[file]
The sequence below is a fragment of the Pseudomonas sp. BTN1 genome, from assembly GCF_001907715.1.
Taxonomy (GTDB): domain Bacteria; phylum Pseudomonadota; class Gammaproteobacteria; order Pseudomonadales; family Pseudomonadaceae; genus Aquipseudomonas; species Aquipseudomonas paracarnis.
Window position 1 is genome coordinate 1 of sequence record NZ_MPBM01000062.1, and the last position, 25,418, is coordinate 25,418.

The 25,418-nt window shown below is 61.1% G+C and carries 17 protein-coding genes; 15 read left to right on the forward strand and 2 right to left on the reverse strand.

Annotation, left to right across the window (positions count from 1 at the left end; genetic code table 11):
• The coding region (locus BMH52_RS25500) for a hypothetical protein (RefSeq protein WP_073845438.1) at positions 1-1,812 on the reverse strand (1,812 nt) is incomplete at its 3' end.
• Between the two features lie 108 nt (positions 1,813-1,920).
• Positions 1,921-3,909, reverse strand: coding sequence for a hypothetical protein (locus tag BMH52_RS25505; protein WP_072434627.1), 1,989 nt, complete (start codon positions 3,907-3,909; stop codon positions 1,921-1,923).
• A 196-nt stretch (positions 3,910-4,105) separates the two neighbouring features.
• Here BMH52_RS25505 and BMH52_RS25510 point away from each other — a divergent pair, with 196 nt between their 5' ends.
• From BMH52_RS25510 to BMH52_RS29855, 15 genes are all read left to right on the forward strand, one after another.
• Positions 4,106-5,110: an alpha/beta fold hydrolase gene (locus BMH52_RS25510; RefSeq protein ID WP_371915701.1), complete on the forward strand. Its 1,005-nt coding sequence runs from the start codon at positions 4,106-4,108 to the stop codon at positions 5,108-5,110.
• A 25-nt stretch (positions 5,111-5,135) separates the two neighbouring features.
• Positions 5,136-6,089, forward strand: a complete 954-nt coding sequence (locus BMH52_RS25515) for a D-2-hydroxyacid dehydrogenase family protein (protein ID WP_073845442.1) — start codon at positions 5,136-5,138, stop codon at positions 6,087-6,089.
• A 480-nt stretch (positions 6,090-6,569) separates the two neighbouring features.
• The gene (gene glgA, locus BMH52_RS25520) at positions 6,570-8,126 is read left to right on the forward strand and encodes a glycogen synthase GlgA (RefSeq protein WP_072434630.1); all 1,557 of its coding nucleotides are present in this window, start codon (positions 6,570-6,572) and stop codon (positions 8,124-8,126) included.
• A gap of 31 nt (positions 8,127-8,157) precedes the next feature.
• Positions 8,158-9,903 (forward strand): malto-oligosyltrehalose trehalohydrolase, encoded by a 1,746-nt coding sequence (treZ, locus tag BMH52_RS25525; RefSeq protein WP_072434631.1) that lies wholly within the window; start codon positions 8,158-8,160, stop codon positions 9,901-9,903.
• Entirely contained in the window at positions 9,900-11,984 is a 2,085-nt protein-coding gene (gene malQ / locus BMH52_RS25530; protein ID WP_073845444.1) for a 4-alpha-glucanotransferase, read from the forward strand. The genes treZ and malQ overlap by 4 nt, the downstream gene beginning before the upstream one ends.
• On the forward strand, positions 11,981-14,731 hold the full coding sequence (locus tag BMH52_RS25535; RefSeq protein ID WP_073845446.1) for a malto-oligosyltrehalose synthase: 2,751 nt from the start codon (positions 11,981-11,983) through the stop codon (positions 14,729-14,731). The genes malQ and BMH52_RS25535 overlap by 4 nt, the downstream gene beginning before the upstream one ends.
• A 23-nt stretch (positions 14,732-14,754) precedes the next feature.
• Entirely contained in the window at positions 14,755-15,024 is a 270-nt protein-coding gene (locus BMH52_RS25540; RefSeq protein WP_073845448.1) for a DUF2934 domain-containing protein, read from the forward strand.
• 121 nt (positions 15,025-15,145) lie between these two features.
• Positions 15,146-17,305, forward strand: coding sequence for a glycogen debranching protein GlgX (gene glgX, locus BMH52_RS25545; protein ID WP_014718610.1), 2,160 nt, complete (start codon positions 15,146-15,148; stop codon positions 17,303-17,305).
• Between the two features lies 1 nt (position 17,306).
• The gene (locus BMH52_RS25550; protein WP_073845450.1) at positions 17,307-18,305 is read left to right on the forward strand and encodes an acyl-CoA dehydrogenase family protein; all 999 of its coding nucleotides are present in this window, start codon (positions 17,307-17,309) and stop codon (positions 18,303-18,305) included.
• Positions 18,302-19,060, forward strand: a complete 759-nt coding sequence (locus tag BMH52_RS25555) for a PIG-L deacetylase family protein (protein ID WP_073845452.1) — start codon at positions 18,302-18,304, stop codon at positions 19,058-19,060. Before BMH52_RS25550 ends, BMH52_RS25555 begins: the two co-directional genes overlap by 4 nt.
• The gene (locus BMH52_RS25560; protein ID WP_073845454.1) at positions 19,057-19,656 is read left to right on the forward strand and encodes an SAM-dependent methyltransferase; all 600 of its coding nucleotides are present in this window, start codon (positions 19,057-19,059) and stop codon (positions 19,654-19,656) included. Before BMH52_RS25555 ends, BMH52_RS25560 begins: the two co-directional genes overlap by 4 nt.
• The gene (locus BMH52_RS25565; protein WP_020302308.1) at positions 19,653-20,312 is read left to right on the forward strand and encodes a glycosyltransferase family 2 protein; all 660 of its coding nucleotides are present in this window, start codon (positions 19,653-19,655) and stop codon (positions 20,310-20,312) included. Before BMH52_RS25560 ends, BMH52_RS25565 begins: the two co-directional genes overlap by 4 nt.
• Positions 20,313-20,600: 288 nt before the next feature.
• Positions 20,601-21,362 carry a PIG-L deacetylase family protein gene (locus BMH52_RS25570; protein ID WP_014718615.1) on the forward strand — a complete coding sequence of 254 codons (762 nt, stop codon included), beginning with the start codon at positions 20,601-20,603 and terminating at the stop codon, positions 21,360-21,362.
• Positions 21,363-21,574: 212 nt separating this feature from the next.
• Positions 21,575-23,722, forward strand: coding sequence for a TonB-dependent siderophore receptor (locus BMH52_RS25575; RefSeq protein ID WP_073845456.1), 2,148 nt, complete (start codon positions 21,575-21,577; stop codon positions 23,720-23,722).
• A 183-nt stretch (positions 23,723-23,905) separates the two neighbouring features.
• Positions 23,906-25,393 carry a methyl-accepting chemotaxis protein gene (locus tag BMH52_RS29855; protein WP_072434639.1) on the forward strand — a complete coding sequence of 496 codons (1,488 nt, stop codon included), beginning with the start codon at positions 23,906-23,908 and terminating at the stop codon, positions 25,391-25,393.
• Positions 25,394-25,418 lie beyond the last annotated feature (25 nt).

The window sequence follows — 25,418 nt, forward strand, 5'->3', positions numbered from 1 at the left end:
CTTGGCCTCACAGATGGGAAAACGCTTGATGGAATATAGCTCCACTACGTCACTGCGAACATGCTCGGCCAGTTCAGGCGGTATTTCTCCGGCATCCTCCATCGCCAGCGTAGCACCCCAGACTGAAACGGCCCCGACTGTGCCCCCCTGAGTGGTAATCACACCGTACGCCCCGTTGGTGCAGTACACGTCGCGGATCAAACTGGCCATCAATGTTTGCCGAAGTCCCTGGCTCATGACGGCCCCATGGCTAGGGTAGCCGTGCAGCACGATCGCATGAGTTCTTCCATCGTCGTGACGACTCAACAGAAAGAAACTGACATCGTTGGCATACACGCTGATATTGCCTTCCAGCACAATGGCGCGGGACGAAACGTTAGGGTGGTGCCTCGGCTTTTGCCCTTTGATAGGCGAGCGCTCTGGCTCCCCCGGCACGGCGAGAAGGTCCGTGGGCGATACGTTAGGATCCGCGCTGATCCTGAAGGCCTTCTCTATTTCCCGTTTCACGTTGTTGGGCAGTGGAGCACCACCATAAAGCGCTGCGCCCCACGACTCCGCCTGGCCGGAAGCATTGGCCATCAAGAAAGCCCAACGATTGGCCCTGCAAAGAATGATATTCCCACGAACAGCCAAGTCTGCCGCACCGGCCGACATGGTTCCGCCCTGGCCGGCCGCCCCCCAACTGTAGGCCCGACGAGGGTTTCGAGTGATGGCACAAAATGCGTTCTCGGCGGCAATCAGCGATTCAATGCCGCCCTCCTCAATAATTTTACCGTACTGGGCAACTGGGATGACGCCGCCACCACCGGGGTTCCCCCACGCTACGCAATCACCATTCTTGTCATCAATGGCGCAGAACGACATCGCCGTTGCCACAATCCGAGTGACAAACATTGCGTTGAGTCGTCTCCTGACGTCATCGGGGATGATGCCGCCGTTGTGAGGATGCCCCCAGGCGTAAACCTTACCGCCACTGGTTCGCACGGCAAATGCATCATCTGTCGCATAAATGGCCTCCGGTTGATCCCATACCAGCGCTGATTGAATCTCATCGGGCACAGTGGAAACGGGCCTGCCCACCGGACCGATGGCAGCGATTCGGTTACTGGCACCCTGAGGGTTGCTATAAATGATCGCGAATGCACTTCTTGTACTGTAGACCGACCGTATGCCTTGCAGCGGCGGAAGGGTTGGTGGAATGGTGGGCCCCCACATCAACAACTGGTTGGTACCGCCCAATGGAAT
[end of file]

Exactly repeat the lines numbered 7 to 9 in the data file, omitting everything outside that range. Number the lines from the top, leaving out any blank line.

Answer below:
• Between the two features lie 108 nt (positions 1,813-1,920).
• Positions 1,921-3,909, reverse strand: coding sequence for a hypothetical protein (locus tag BMH52_RS25505; protein WP_072434627.1), 1,989 nt, complete (start codon positions 3,907-3,909; stop codon positions 1,921-1,923).
• A 196-nt stretch (positions 3,910-4,105) separates the two neighbouring features.